Being artistic means numerous things, but most consistently it reveals a single truth about the artist — He sees life differently than most. All artists, especially filmmakers, see life from a unique perspective based on daily observations of the human condition. This continuous attack on his senses drives him to express what he sees in hope of awakening the public to a life of greater insights and happier living. He is driven to peel back the irony and reveal the redemptive kingdom at hand.
Crucial to this passion is the filmmaker’s lifestyle that is filled with art on a daily basis. He is not able to function unless he addresses certain aspects of his art every day. In fact, he is forced by his own passion to find a way of incorporating film into his lifestyle, as no artist is able to set his art to the side on any given day. His very being is wired for artistic expression, but more earnestly he is compelled to observe what must be brought to society’s attention.
The artist is to be pitied and exalted. Pitied because he can never turn off his drive to observe the human condition and exalted because he must share his passionate findings with those around him. He is trapped and blessed to see the reality of society and struggles to express the human condition in a way that all people will take note and assertively address the issues portrayed within their own life — Raising the human condition toward enlightenment in the realms of the physical, mental, emotional and spiritual aspects of humankind.
But how does this happen?
Filmmakers have an eye for the Aristotelian tenet that all good stories have a beginning, middle and end. The beginning is the backstory or set up and is easily presented along with new characters and their situation. The ending is simply the fulfillment of the set up. It’s the middle that determines the artistry of the filmmaker and his ability to “sell” the audience on his view of the human condition and the answers he’s observed.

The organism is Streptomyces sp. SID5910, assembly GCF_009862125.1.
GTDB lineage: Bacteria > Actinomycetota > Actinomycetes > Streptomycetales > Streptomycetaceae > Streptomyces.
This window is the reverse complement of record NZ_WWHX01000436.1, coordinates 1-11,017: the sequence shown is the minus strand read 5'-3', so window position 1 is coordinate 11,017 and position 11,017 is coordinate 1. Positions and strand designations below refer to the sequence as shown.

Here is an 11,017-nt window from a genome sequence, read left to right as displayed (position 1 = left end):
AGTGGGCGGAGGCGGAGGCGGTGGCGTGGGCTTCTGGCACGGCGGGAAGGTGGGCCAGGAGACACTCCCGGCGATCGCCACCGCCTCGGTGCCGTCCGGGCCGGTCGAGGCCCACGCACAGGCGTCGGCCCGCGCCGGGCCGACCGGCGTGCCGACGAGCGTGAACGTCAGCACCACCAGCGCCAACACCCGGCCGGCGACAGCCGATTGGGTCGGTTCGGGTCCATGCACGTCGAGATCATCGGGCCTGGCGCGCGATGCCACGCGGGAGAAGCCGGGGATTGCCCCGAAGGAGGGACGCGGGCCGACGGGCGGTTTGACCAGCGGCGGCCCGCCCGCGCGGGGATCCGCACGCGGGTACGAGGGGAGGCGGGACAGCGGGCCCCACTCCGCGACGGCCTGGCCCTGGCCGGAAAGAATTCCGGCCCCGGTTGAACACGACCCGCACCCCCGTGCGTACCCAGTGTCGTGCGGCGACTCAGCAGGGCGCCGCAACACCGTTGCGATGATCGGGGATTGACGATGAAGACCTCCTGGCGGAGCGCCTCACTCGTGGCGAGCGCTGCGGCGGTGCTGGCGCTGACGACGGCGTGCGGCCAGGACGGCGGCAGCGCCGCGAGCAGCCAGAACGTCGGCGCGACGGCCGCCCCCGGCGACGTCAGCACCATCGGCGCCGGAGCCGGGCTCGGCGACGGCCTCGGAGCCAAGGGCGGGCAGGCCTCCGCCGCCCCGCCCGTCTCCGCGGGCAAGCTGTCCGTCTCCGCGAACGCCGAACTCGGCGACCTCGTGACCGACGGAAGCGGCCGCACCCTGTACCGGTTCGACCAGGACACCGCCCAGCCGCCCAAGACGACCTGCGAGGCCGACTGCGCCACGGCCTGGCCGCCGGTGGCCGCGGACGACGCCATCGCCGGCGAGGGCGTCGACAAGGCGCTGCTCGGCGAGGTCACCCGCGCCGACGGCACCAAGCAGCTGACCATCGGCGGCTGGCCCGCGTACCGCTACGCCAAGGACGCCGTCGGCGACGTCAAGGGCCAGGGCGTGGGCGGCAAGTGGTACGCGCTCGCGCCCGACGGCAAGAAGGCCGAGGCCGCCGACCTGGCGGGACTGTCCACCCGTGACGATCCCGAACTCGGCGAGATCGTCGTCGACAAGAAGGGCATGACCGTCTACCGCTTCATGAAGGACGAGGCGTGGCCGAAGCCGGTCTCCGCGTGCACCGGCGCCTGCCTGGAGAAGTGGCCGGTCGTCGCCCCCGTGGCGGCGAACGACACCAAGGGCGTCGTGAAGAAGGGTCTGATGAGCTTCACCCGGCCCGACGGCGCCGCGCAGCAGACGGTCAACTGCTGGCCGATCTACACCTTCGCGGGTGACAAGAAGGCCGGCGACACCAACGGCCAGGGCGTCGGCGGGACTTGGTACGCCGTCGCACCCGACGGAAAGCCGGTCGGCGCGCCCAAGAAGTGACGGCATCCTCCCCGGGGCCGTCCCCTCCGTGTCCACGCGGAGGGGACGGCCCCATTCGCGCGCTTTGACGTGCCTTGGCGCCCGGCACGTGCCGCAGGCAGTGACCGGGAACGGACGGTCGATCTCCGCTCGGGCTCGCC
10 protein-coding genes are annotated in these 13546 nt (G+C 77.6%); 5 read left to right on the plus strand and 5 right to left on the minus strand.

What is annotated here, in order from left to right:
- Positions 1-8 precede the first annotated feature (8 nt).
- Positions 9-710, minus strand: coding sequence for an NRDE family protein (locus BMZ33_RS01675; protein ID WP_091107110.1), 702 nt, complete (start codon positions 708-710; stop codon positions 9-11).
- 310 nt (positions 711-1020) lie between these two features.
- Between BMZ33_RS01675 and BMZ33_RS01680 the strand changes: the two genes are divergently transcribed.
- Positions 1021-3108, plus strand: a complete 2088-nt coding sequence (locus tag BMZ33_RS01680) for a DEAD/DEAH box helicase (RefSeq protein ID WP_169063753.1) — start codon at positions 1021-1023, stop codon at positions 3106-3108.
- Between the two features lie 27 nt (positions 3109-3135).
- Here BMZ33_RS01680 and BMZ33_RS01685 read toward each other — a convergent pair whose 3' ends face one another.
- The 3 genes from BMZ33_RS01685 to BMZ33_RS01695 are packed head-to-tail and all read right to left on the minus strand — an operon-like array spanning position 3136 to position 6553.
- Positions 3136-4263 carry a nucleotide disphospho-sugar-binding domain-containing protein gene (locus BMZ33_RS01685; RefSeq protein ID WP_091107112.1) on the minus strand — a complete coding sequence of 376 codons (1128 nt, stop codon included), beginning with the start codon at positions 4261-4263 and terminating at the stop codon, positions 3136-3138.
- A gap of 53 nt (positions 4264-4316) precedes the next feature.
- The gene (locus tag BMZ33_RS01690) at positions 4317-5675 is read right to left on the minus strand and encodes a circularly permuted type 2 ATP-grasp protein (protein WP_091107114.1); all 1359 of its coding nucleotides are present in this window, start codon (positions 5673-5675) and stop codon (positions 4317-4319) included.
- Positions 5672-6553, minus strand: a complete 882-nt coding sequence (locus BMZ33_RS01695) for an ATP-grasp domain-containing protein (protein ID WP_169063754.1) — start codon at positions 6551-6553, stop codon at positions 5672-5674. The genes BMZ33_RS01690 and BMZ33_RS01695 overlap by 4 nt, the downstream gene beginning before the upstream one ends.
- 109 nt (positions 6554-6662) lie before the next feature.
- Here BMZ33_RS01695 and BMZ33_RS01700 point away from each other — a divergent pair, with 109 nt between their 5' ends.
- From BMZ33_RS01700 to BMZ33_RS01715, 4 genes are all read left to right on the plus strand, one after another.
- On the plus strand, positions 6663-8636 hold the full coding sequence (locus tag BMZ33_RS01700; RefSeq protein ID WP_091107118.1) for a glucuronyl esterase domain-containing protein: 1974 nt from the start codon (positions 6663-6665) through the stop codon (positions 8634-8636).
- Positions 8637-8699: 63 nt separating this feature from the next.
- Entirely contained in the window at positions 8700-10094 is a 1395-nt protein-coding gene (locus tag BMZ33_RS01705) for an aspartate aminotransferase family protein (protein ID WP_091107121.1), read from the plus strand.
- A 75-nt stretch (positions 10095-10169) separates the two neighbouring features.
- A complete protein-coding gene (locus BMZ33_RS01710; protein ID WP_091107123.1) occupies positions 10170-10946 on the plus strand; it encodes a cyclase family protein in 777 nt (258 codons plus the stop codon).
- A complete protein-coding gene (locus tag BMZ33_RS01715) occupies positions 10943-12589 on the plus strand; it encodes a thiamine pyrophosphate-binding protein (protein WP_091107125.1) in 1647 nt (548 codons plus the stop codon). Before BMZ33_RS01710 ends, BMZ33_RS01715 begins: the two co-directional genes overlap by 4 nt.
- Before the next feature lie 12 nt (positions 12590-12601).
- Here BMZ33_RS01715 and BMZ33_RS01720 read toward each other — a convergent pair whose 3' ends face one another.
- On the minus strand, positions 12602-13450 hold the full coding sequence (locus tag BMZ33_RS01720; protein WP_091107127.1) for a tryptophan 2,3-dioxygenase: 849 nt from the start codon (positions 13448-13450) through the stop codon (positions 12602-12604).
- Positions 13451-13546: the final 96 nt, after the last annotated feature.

In other words, the entire film is an argument that brings an awareness to the audience and persuades them to consider the answers the filmmaker found. If embraced, the audience will rise from the depths of the human condition to something more profound and alive. They will move from a sorrowful state of sin, loss, or loneliness to a redemptive level of love, hope and faith.
The artist lays out the middle of the story in beats. Not in a rule oriented way, but in a way that the audience understands the distinct steps or premise of the argument and how they’re connected to each other. The filmmaker then carefully walks the audience through the argument in a logical process, giving the pros and the cons, in order to squash mental and emotional objections, while inspiring the consideration of the redemptive answer.
Filmmakers that don’t follow these century old standards, to enlighten their audience about the human condition and point them toward answers, are not true artists. Instead they are guys with a camera and cool ideas who have no understanding on how to open the eyes of the audience to new insights and point them to the right solution filled with hope and inspiration.
The Kendrick Brother’s “War Room” came up in conversation last night. My daughter-in-law heard from her friends that it was a really good movie. The artist in me cringed, as the story is a preaching tool to inspire people to pray, not a piece of art.